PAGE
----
Friday, October 12, 2012

A Little Princess - by Frances Eliza Hodgson Burnett

Free US/UK Kindle Classic

Let's get this out in the open.  I like what they call YA (Young Adult) literature.  Sometimes that means returning to a beloved book of my youth and sometimes it means reading new YA literature, such as "The Hunger Games" trilogy.  I substitute teach at times for an elementary school librarian and I enjoy keeping up with the literature by reading books from the shelves.

A Little Princess; being the whole story of Sara Crewe now told for the first time (sometimes familiarly  called "Sara Crewe" or "A Little Princess") is a 1905 novel by English writer Frances Eliza Hodgson Burnett.  (US Edition)  (UK Edition)  If you know this novel, you know why I selected it and are probably eager for to pick it up again.  Although it is read by younger readers - as with the best YA books - it can also appeal to adults.  Let's take a look:

During her short life only one thing had troubled her, and that thing was "the place" she was to be taken to some day. The climate of India was very bad for children, and as soon as possible they were sent away from it—generally to England and to school. She had seen other children go away, and had heard their fathers and mothers talk about the letters they received from them. She had known that she would be obliged to go also, and though sometimes her father's stories of the voyage and the new country had attracted her, she had been troubled by the thought that he could not stay with her.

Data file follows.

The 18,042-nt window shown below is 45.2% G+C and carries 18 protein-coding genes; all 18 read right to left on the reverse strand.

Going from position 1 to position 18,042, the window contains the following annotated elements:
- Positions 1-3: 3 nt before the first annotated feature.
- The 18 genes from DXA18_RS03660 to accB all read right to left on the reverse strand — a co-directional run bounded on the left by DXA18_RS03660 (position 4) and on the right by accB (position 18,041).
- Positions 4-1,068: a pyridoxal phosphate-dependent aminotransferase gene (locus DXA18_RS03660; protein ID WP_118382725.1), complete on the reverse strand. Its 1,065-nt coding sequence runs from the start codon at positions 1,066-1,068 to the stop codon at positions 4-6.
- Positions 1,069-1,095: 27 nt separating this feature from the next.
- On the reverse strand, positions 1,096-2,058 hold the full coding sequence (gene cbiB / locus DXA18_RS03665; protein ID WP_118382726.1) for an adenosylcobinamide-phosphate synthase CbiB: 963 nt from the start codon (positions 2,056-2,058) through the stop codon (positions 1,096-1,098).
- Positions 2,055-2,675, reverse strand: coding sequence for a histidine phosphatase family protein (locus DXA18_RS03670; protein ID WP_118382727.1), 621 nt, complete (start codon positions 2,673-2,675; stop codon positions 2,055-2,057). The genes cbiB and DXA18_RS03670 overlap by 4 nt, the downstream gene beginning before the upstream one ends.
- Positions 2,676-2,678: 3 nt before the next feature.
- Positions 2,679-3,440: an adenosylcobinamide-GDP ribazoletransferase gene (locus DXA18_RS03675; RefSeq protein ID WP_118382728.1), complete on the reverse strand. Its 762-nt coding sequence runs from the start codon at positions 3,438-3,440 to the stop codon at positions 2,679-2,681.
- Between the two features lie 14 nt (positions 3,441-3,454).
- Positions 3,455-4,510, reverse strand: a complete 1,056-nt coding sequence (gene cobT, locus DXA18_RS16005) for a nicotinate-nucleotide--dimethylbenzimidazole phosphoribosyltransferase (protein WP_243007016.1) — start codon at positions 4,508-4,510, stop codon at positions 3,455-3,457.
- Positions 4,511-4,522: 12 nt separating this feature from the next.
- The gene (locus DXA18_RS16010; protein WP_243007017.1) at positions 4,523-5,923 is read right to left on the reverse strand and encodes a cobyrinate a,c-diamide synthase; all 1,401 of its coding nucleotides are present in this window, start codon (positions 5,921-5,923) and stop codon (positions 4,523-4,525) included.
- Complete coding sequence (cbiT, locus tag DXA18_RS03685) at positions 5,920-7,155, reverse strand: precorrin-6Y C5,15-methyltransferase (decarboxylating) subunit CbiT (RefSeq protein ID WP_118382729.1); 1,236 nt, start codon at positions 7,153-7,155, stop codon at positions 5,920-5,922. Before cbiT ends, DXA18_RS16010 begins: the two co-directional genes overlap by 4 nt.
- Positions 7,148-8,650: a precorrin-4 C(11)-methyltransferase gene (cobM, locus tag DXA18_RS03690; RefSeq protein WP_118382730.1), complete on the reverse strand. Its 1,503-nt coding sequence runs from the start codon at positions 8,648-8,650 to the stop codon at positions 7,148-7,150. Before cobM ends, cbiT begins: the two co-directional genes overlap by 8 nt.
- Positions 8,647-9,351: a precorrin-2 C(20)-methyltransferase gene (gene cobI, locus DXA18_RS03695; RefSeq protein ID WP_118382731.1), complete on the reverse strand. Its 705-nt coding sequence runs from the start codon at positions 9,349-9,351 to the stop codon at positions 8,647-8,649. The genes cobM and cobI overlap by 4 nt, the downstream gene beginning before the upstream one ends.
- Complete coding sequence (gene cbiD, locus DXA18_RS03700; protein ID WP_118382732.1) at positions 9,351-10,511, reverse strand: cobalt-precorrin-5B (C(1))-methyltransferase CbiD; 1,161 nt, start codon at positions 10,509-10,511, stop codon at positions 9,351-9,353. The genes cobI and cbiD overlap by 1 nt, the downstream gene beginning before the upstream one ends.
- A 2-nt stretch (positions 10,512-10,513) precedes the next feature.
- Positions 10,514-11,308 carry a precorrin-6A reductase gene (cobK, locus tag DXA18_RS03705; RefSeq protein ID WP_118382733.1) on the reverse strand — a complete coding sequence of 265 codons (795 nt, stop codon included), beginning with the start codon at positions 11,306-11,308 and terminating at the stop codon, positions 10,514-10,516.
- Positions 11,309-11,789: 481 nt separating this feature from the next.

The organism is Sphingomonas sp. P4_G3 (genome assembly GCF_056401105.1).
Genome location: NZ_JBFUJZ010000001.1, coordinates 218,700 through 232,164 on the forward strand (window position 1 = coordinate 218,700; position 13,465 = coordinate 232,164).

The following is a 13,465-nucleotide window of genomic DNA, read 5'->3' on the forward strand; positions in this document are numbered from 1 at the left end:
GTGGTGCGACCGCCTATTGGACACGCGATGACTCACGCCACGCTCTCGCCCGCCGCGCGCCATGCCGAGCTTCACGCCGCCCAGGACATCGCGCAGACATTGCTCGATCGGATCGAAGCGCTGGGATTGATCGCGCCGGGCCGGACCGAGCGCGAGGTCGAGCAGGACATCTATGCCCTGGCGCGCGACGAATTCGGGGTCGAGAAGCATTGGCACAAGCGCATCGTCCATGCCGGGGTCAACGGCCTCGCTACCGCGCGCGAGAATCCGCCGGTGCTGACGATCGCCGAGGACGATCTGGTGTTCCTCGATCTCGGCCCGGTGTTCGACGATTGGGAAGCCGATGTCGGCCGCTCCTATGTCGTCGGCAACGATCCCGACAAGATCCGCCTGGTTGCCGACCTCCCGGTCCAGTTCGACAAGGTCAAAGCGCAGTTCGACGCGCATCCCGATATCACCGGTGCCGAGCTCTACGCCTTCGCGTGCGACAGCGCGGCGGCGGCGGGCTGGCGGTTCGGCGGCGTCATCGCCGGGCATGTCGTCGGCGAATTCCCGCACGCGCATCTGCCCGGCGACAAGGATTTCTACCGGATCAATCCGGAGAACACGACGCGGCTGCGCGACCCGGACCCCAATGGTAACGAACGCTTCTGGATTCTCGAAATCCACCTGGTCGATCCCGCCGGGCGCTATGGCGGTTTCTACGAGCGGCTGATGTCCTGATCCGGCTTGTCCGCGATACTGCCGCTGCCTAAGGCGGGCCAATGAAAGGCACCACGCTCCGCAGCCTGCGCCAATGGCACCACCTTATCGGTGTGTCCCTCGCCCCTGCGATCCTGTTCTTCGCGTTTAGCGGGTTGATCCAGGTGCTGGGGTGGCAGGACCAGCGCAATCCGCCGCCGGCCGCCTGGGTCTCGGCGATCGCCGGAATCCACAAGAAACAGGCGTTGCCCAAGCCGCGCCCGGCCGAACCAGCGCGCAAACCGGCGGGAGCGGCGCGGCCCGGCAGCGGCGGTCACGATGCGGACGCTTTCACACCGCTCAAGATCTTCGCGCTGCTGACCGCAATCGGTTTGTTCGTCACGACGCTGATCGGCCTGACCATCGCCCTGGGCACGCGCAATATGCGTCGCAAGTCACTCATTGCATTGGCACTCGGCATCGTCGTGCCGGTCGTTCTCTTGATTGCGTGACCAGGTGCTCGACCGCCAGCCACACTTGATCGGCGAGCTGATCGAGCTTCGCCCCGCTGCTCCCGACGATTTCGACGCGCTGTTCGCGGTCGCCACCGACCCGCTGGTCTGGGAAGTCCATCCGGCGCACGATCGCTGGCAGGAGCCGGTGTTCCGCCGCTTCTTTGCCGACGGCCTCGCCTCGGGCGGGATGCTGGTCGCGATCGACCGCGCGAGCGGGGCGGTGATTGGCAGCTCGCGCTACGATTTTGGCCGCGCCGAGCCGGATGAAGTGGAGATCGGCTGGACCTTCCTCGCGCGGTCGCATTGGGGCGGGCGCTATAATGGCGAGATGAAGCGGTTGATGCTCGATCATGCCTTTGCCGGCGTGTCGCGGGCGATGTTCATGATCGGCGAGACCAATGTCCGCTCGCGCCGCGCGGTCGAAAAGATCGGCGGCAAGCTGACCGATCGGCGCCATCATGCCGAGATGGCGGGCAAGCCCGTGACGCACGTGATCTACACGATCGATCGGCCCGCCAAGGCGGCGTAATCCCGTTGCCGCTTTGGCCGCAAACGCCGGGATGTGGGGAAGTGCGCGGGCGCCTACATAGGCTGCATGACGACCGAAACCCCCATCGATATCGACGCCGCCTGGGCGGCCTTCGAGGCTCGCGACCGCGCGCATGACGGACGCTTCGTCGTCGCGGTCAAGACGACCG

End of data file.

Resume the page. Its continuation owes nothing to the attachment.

"Couldn't you go to that place with me, papa?" she had asked when she was five years old. "Couldn't you go to school, too? I would help you with your lessons."

So we have a young English girl born in India and reluctantly headed to England for her education.  

"I am not in the least anxious about her education," Captain Crewe said, with his gay laugh, as he held Sara's hand and patted it. "The difficulty will be to keep her from learning too fast and too much. She is always sitting with her little nose burrowing into books. She doesn't read them, Miss Minchin; she gobbles them up as if she were a little wolf instead of a little girl.

That is nice.  Bookish young girls like to read about . . . young girls like themselves.  But I do not think it is giving away anything to say that hard times are ahead!

The Amazon Reader Reviews number 223 if you combine the US & UK reviews.  That is remarkable when you consider that many of the books I write about have never been reviewed.  The books average 4 1/2 stars which is very good.  I consider this a must read and it will be on my Kindle when I travel this weekend.  I look forward to spending time with Sara Crewe again.

P.S.  For some demented reason, the plot is summarized in a paragraph with the table of contents.  Skip to the beginning of the book not to learn the ending!

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